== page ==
Lately I’ve been struck by the heroic nature of the Shepherd.
As I mentioned in the last post, the Shepherd is in high demand and short supply. When the Apostle Paul writes to the Ephesian church about the gifts that Jesus has left to them after his Ascension, the image he gives us of this “pastor” capacity is so far from the office we have created around it today – but that is still yet another post.
Being a pastor who satisfies congregations is one of easiest jobs in the world. If we are content to satisfy congregations.
— Eugene Peterson (@PetersonDaily) November 16, 2017
The Shepherd is imbued with the power to embrace the woman who won’t let go of a destructive relationship – you know, the stuff that otherwise ends up in late night Facebook status updates. The Shepherd is also entrusted with the holy tasks of meddling and interfering in the lives of ordinary saints doing extraordinarily dumb things.
They aren’t afraid of being unfollowed, because the price of leaving hearts in the way of oncoming disaster is too painful. They aren’t content waiting for someone to hurt when the alternative will take just as much effort.
There are numerous ways to understand the Shepherd, but you can only focus on one at a time, huh? In this post, I want to illustrate the work of the Shepherd (as I’ve also done here and here) through the story of the famous Shepherds in Luke 2.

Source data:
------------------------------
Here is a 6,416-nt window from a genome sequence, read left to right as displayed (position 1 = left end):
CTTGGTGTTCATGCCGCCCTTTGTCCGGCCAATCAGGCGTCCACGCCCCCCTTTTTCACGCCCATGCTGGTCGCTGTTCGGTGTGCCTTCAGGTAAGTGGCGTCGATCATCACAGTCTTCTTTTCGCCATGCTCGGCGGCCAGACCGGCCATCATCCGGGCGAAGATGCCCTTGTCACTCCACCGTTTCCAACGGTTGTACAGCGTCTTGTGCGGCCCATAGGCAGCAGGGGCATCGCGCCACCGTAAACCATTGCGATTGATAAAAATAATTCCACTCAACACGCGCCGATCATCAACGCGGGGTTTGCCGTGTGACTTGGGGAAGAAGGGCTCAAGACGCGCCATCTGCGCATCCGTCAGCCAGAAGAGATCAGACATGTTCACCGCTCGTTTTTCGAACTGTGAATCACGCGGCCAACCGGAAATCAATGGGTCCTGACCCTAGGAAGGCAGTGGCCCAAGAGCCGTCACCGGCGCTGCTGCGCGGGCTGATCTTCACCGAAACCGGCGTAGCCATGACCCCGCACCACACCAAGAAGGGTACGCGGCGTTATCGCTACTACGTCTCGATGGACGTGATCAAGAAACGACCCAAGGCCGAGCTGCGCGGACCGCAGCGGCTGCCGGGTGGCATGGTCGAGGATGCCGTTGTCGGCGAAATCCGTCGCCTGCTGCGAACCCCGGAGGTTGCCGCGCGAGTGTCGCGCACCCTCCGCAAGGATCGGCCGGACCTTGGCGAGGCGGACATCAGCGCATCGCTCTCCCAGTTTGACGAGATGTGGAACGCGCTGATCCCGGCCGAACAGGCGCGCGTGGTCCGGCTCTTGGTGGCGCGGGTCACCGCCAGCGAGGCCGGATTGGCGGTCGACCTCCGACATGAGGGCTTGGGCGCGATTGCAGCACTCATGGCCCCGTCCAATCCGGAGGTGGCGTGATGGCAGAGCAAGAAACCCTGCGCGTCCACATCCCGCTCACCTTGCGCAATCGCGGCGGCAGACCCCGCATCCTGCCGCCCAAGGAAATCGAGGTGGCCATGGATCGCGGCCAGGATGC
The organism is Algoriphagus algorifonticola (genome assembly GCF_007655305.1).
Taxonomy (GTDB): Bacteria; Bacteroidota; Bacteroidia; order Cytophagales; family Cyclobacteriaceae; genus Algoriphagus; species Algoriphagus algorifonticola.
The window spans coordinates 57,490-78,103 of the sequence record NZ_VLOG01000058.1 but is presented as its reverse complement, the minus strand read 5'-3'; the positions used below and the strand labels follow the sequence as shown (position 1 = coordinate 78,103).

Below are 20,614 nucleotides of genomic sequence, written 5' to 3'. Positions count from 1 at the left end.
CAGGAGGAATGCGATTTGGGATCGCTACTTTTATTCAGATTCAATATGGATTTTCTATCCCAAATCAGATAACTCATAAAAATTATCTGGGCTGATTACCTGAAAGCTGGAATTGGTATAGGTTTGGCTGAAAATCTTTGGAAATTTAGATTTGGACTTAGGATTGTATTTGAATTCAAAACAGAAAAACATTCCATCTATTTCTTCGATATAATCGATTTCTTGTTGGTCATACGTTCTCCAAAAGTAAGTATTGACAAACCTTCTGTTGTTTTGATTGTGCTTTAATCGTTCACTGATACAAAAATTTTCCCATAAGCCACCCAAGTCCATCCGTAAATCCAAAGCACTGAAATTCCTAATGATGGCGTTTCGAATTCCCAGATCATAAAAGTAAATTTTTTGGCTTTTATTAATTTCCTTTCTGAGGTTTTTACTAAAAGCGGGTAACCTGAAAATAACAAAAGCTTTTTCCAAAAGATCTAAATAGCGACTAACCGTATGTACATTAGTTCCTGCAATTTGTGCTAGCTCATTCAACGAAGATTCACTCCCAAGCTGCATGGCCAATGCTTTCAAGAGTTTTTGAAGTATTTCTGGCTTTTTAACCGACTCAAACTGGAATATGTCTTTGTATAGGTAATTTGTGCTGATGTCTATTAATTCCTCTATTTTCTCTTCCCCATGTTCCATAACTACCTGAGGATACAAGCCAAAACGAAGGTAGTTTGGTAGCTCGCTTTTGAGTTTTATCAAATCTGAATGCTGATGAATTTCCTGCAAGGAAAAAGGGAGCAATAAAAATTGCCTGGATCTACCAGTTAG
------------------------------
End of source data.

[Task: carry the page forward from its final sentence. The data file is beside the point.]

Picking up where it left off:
First, the Shepherd live in the fields where they guard their flocks by night. Shepherds smell like their sheep.
Think about the Shepherds in this story, or any legit shepherds. They know the stories of their flock.
“That’s Teddy Bear. He fell 10 feet into a crevasse. Took me three days to get him out. I got more scratches than he did and all he was was thirsty.”
“That spotty one is Spot. He’s dumb as a rock. He’s also the most fun to watch.”
“See her over there? Oh, she’s the devious one. Always trying to get some other ewe to try things first…get them to test for lions.”
Shepherds spend time in the same space with the same people, listening for new chapters of the same stories. They learn to love at the same pace as they learn to listen.
Shepherds are present when their sheep are vulnerable and need rest. Their presence allows the flock to let their guard down and experience what it means to be safe.
Second, Shepherds control the tension between the sheep and the wolves.
Shepherd don’t run from danger, they run into it. The peace of their communities depend on it. Wolves threaten their lambs like twisted truth and immoral temptations threaten their people. They don’t need to kill every wolf in the wild, but they can’t let their beloveds be carried off either. In history, they were deadly with a stick, lethal with a staff and still mightier with a sling.
They are like a Superhero.
When I saw this movie I thought of the Shepherd because they exist in a profound and powerful tension, an in-between, simply by nature of their call to human beings.